Agriculture is still the main source of employment for about 85% of Papua New Guineans. While the majority of this activity takes place in the informal sector, in recent times PNG’s farmers have developed significant capacity in cash crops.


PNG has two distinct climates: the hot, humid lowland and coastal areas, and cooler highlands. Both deliver constant stable growing conditions. Vitally, rainfall can be relied upon and droughts are almost unknown. The quality of the soil is also a bonus. The rich loam and lack of intensive farming methods mean the soil maintains all the nutrients necessary to cultivate a broad range of crops and raise stock. Importantly, these low-tech farming practices and the lack of pesticides and artificial fertilizers mean PNG can position itself as a leading organic producer at a time when global demand for such products is growing very strongly.

Pure Agribusiness

Another interesting company is Trukai Industries, whose major shareholders are Rice growers Australia and the PNG Government. It produces 1.2 million tons of sweet potatoes, 300,000 tons of taros, and 200,000 tons of bananas per year, while its Trukai Farms division keeps approximately 5000 head of Brahman cattle in the lush Markham Valley, northeast of Lae.

Trukai is very much an agribusiness, operating a large, modern rice processing mill in Lae. The mill was recently upgraded to conform to Australian standards and operates 24 hours a day. It supplies most of PNG’s substantial rice requirements and exports to the Solomon Islands and even neighbouring Australia. PNG grow little of its own rice, so the most of the raw material originates in Thailand.


Palm oil: This has been the star if the PNG agribusiness sector of late, spearheaded by NBPOL, whose success in East New Britain has encouraged others to follow suit. Palm oil is cholesterol-free and can be used in foods, cosmetics, soaps, printing inks and a bio-fuel. Worldwide demand has almost doubled in the past decade, and it is now the second-largest source of vegetable oil after soya.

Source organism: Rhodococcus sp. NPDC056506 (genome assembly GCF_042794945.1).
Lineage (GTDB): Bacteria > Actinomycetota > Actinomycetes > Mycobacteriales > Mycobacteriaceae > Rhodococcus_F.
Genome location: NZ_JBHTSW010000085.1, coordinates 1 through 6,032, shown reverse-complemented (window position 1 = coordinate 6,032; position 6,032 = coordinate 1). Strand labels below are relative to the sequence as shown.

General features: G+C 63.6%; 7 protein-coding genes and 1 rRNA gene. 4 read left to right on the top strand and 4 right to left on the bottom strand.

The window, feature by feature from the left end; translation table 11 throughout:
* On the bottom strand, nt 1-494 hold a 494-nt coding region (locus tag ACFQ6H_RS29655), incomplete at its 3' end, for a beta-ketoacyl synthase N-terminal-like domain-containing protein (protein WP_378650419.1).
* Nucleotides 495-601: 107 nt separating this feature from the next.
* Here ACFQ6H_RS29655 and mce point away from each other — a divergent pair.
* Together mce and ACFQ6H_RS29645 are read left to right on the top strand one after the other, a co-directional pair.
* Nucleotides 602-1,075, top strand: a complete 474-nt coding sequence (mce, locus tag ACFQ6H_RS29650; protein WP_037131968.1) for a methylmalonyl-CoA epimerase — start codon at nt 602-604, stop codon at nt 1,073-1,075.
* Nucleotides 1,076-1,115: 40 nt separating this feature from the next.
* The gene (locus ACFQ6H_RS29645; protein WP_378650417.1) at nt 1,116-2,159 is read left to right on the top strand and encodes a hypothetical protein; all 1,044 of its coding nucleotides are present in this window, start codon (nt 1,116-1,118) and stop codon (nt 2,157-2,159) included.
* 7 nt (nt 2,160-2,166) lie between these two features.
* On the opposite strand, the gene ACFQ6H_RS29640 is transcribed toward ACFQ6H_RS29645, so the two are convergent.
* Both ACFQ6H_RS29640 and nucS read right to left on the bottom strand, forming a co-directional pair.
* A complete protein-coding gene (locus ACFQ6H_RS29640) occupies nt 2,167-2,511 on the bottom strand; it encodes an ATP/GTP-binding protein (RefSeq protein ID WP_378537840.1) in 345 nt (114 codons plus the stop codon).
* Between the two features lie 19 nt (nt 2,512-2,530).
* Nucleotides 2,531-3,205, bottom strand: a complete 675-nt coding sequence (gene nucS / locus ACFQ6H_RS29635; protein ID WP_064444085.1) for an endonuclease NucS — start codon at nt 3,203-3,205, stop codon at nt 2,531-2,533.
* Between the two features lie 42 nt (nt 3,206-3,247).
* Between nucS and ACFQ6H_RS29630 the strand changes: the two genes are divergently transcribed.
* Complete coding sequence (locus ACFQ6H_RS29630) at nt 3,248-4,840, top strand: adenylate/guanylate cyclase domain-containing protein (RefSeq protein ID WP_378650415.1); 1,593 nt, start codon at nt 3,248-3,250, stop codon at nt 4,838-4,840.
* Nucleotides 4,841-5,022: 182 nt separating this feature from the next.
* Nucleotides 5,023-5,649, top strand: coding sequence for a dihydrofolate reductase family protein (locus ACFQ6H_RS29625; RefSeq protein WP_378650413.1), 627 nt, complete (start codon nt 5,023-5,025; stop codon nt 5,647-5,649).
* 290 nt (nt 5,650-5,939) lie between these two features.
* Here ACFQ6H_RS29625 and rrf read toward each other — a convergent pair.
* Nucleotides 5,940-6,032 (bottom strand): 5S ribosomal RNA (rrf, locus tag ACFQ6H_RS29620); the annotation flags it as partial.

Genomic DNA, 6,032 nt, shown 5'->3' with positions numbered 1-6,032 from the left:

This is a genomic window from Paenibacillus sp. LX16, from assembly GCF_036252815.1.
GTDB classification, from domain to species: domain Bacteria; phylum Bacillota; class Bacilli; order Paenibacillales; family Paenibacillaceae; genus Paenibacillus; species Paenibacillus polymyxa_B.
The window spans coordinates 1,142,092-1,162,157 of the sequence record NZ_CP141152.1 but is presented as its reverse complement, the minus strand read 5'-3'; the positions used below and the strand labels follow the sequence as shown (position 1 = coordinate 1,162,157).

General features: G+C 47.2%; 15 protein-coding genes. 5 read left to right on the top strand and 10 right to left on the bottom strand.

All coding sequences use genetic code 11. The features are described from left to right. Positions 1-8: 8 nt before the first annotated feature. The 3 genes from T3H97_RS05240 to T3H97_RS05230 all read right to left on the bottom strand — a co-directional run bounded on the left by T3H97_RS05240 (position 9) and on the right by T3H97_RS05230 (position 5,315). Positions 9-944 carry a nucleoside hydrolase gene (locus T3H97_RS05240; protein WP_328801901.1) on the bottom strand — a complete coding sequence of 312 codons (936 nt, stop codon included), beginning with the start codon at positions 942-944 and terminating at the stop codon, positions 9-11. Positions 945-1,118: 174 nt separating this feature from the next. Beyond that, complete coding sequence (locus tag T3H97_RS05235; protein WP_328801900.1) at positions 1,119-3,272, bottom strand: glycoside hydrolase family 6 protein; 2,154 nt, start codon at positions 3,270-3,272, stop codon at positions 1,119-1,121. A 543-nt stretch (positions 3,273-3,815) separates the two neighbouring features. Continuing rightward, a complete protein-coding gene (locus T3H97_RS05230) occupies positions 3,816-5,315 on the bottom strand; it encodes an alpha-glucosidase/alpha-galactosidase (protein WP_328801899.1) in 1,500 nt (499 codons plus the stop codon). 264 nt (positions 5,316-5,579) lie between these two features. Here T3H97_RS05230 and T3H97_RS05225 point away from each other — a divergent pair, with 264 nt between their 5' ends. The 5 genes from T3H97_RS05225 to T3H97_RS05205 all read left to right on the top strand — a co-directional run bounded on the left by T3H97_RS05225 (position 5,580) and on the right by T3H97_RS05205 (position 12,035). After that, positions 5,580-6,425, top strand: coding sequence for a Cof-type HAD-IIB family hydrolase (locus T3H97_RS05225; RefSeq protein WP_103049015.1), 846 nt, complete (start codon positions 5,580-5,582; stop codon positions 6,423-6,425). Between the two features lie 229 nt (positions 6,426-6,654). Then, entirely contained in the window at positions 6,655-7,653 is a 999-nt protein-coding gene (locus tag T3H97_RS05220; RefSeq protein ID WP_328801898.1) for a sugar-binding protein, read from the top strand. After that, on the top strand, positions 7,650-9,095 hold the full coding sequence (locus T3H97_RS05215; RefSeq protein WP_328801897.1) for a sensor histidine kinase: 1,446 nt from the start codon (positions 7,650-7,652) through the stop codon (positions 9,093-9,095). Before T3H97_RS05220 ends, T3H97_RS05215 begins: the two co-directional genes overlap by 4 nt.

Coffee: PNG’s coffee industry is worth over US$150 million annually to the country’s economy. A lack of intensive farming distinguishes the PNG coffee industry - about 85% of the coffee comes small-hold farms. With organic coffee increasingly in vogue, this is becoming a selling point. There is a focus on developing speciality markets, including under the Fair Trade organic brand. The main export markets are the USA and the European Union.

Sugar: While PNG’s sugar output is dwarfed by neighbouring Australia, producer Ramu Agro-Industries nevertheless supplies all of the local market’s requirements and exports throughout the South Pacific. Sugar by-products, such as molasses and ethanol, are also produced.

Other exports: They include coconut products, beef, vanilla, cocoa, kava and bananas.

Areas with significant growth potential: These include beef cattle, cashew nuts, cocoa, coconut/copra, oil palms, root crops (cassava, sago, and sweet potatoes), and rubber as well as tropical fruit/vegetables.

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